Forces loyal to Iran are threatening to break ISIS’s grip on the key Iraqi city of Tikrit. Officially, the American military isn’t helping these Shiite militias and Iranian advisers as they team up with Iraqi forces to hit the self-proclaimed Islamic State. But U.S. officials admit that American airstrikes are a major reason Iran’s proxies are advancing on Tikrit, Saddam Hussein’s hometown.Playing the Obama administration for suckers is a critical part of Iranian strategy. Something pretty much boasted about by a kooky Khomeinist named Zafar Bangash, who is the Mullahs' de facto spokesman in Canada, when he talked about how Iraq will soon join the Iranian "resistance front."
The U.S.-led air campaign has not only crippled ISIS’s ability to move freely. It’s also providing air cover for Iraqi troops and the Iranian forces fighting alongside of them. It is a perilous, yet unspoken, military alliance between the U.S. and its top regional foe that some said could lead to an ISIS defeat in the short term and ethnic cleansing of Sunni Iraqis in the long run.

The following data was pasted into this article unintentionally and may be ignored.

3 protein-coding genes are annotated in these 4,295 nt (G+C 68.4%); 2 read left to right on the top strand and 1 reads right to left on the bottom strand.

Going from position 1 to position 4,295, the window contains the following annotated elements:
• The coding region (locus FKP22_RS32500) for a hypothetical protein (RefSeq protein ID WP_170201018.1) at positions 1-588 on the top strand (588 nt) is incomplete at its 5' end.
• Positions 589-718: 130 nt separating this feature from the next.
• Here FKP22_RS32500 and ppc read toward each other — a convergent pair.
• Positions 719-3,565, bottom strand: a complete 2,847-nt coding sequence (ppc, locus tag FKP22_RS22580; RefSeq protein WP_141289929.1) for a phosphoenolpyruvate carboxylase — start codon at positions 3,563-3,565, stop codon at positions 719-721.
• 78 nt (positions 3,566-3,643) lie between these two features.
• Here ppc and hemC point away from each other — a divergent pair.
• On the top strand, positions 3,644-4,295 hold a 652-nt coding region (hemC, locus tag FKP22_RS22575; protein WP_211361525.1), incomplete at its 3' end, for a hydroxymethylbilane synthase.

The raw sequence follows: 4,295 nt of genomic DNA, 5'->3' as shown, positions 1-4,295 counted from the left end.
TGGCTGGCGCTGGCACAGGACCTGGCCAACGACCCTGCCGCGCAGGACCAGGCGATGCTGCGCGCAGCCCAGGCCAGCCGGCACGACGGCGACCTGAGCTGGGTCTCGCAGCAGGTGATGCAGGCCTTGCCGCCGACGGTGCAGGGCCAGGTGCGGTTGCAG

“Like it or not, right now [the U.S. and Iran] are on the same side,” said Vali Nasr, dean of Johns Hopkins School of Advanced International Studies and longtime Iranian expert.
U.S. officials have repeatedly stated their concerns about the sectarianism that could emerge even as the strategy now decisively helps one side, the Shiite, in the push to defeat ISIS.
But two U.S. officials concede that the effect of the airstrikes helps Shiite forces—while swearing that there is no strategy to help Iran.